Fuentes told WW that if Cuomo’s concession is confirmed by a positive ruling, then legal protection will be guaranteed to all New York farmworkers for what Hernández and others were doing when they were fired. Known as “concerted activity,” this covers worker actions like forming committees to discuss work problems or representing co-workers before management to demand better working conditions.
“Concerted activity” might include requesting a guaranteed day off each week, repairing faulty machinery or management providing protective gear. Owners usually make dairy workers pay for shoulder-length gloves to protect their arms against infection and animal waste. Fuentes added that “concerted activity” is the tactic being used so effectively by nonunionized low-wage workers like those at McDonald’s or WalMart.
Fuentes said the winning of the legal complaint would gain workers “a tool to resist” — and she stated firmly: “We are resisting!”
A powerful tool
A win would mean that Hernández and other farmworkers have a powerful tool to challenge the wide range of horrendous working conditions.
Narratives from Hernández and farmworker José García, posted by the NYCLU, tell of 12-hour days at low pay with no overtime; work-related injuries without medical care and lack of equipment to protect or prevent injuries; extreme rural isolation and lack of transport to connect to resources; and racism, verbal intimidation and physical assault by supervisors and owners.
New York farmworkers have a fatality rate 20 times that of the average worker in the state. Some work 90 to 95 hours a week, operating dangerous equipment under grueling conditions. (nyclu.org, May 10)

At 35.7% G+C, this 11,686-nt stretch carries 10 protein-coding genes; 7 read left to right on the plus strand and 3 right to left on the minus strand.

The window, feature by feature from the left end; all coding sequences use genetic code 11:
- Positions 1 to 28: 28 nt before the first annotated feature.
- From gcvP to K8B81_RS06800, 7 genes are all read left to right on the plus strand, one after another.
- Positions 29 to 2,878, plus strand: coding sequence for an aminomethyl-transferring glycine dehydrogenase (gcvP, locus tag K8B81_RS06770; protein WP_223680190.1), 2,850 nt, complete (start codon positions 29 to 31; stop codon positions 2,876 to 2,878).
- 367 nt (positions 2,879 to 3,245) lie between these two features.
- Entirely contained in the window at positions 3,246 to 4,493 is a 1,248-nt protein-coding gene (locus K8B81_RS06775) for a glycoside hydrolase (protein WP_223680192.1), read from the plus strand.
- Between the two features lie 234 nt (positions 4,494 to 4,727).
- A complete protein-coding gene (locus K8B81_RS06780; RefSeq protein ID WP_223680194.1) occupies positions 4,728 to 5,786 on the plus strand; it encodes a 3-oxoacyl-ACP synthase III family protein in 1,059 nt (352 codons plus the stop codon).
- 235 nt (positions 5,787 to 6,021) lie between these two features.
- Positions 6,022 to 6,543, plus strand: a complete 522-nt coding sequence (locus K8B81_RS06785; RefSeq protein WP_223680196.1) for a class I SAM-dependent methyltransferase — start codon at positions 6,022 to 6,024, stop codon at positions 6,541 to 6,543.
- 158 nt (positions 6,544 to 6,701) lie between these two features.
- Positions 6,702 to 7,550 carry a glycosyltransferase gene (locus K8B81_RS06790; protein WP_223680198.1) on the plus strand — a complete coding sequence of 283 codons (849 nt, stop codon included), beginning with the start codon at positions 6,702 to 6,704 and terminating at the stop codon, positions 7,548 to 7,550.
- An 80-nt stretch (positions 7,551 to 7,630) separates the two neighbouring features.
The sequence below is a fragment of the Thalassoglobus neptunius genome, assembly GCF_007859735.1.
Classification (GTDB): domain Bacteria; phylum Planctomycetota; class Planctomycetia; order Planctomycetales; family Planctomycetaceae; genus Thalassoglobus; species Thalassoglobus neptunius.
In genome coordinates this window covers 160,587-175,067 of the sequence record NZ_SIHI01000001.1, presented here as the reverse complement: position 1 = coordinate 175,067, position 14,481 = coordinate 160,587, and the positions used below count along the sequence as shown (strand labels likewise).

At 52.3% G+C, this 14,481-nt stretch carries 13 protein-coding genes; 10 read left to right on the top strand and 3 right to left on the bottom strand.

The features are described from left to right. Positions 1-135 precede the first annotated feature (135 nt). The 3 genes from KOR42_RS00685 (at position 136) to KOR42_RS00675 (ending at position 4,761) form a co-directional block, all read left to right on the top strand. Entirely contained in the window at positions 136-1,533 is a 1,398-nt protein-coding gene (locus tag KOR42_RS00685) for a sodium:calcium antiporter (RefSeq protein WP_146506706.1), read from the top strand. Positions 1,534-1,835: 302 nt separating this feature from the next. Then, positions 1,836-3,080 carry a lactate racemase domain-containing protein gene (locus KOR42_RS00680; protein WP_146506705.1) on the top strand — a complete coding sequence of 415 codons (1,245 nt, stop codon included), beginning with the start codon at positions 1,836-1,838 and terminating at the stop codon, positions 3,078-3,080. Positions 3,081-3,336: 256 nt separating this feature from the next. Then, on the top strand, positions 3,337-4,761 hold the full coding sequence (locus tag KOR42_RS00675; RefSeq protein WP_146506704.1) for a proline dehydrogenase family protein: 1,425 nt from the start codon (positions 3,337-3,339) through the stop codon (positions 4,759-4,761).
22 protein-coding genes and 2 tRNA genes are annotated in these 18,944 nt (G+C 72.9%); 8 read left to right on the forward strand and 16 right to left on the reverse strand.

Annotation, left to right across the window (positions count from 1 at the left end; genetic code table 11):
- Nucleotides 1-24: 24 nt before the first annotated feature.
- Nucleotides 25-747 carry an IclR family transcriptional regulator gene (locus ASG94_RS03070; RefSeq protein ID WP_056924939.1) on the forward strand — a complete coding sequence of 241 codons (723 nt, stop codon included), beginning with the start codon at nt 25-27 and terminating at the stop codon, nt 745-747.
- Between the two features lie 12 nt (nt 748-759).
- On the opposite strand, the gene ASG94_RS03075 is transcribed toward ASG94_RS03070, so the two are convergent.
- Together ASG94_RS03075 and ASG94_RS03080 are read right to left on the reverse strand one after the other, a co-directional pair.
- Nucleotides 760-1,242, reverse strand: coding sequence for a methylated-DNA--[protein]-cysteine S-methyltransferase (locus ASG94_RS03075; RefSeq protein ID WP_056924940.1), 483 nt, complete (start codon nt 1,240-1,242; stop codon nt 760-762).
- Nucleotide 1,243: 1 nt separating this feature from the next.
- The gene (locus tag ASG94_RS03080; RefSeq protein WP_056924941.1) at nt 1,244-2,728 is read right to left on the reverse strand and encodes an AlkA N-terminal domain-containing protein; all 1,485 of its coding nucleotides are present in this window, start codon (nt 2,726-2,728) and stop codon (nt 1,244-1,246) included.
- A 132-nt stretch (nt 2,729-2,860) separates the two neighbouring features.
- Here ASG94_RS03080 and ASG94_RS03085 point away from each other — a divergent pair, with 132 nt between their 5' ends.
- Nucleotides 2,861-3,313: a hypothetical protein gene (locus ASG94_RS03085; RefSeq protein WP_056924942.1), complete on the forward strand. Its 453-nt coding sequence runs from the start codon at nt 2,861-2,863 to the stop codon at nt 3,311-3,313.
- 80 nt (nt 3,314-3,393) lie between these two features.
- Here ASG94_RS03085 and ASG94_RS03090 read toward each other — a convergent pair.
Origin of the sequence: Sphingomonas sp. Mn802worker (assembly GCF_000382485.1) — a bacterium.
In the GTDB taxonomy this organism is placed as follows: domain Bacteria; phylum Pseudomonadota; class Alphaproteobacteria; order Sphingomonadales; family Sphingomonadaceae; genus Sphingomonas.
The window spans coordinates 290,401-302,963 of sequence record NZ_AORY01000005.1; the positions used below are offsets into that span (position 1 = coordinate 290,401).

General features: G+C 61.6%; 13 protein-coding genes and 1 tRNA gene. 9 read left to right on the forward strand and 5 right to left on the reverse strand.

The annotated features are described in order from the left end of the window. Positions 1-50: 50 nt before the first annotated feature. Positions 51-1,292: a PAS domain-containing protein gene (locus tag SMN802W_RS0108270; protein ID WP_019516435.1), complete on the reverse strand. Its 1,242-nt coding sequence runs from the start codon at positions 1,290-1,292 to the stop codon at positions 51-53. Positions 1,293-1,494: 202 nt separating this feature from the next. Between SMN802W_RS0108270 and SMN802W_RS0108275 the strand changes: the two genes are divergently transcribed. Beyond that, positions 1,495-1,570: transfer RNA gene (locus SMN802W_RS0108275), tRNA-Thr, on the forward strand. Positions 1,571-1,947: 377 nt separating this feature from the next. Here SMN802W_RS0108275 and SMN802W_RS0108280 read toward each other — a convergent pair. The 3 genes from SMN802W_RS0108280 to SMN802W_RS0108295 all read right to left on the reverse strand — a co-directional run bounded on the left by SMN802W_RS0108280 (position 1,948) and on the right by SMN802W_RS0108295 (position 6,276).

For women farmworkers, a win would offer a way to fight back against rape and sexual harassment. Farmworker women are targets of these crimes at a very high rate, according to a 2013 Center for Investigative Reporting study. The women are particularly vulnerable because of documentation status, rural or social isolation or as the primary breadwinner for their children.
The win would give farmworkers a tool to oppose the increasing speedups and demand for more labor at poverty wages that is assembly-line farming, especially in dairy. In the U.S., technology and specialization have increased dairy farm herd size nine-fold in the last 20 years. In the Northeast, farms with at least 700 cows generated almost 50 percent of the milk produced in 2014.
Farmworkers are typically subjected to threat and intimidation if they demand improved work conditions from bosses. In New York state many are Mexican and Central American, and they face possible deportation or loss of a continuing work visa if they confront farm owners.
Extending the right to organize to New York farmworkers would also shatter an 80-year stretch of racist injustice begun in 1935 when the Wagner Act established the National Labor Relations Board. That act specifically excluded farmworkers from the right to organize and collectively bargain throughout the U.S.
The exclusion came from pressure from white ruling-class landowners in the segregated U.S. South, determined to keep African-American farmworkers from unionizing. Effective and powerful farmworker and sharecropper organizing campaigns, like the Southern Tenant Farmers Union, were sweeping the region during the 1930s, often under socialist and communist leadership.
But even with a historic win in the lawsuit, Hernández and other farmworkers still would not have the right to overtime, unemployment insurance or workers’ compensation, denied under existing New York laws.
Carly Fox, advocate with the Workers Justice Center of Rochester, said the WJC has been fighting for almost 15 years for passage of the Farmworker Fair Labor Practices Act, which would guarantee additional rights. On May 15, a 200-mile march in support of the bill began in Long Island and will rally on June 1 in Albany demanding a “yes” for the legislation.
In an email to WW, Fox said, “Farmworkers feed all of us, and it’s time for New York to treat them with dignity and respect.”